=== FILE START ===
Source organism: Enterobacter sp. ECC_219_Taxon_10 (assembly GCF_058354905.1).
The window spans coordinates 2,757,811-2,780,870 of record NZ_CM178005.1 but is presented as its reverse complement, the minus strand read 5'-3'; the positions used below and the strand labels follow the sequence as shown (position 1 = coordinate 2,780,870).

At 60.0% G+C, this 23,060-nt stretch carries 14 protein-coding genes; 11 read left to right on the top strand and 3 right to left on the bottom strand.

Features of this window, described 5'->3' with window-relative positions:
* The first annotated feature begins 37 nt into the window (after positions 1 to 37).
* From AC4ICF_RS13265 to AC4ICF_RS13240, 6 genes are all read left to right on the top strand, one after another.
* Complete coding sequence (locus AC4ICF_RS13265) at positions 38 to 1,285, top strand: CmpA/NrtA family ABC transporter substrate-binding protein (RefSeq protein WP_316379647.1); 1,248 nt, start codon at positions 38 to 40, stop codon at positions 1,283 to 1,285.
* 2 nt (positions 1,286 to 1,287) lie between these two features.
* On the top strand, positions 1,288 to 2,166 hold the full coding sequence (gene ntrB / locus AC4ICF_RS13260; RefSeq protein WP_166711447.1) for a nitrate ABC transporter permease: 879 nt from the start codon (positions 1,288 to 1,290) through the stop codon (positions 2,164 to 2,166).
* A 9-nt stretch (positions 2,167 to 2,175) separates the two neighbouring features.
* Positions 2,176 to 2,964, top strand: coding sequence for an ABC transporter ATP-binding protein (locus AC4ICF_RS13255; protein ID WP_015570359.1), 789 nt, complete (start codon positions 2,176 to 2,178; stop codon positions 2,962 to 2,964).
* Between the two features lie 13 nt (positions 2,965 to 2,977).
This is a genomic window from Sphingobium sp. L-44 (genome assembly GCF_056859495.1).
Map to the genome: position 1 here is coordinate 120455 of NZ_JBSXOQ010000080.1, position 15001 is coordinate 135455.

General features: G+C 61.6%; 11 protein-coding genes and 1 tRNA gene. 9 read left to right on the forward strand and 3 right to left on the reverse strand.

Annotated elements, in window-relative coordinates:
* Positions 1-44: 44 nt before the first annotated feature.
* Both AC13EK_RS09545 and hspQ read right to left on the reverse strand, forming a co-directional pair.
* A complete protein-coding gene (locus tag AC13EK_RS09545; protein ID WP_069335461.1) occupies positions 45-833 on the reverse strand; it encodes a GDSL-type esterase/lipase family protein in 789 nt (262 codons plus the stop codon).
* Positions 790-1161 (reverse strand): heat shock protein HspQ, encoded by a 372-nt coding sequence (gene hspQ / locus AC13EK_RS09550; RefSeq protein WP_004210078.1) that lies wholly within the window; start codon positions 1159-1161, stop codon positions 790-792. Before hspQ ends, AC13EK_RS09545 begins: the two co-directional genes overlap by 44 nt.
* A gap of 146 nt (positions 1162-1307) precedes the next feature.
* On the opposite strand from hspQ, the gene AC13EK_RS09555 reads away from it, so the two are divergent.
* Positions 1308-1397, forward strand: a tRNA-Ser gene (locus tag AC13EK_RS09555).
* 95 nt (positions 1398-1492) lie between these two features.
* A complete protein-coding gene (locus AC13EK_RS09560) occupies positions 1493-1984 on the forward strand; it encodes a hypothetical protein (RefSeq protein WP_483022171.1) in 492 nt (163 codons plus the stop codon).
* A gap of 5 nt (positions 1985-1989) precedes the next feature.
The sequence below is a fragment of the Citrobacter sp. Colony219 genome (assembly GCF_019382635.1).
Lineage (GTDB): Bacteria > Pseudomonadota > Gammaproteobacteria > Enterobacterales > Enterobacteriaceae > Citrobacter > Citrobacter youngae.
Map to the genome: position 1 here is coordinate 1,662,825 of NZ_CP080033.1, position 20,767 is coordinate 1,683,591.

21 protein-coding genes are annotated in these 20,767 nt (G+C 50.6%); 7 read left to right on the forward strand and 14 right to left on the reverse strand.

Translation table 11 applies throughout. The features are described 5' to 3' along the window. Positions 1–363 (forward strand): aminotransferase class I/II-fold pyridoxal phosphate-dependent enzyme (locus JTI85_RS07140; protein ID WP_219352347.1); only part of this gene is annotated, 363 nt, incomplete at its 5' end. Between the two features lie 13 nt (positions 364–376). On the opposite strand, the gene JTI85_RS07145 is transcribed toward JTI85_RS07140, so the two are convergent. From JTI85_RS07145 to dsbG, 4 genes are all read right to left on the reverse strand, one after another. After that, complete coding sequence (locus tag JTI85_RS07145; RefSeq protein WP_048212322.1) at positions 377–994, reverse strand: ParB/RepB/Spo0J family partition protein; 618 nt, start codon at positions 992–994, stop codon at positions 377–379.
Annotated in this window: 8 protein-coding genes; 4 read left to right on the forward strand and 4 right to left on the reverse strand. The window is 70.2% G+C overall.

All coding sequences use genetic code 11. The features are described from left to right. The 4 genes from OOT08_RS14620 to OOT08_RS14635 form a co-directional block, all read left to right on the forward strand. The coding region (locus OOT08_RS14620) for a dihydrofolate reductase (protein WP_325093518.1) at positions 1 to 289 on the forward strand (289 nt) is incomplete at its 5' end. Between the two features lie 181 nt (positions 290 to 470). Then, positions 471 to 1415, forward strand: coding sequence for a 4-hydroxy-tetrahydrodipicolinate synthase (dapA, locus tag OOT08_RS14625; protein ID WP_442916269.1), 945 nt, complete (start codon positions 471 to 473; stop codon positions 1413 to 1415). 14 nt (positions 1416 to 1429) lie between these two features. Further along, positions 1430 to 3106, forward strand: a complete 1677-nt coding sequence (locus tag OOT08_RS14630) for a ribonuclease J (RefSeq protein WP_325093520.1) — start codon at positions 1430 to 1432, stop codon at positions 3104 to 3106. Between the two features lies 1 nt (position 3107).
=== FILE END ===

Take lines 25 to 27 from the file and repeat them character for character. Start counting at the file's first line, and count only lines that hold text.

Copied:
* A complete protein-coding gene (locus AC13EK_RS09560) occupies positions 1493-1984 on the forward strand; it encodes a hypothetical protein (RefSeq protein WP_483022171.1) in 492 nt (163 codons plus the stop codon).
* A gap of 5 nt (positions 1985-1989) precedes the next feature.
The sequence below is a fragment of the Citrobacter sp. Colony219 genome (assembly GCF_019382635.1).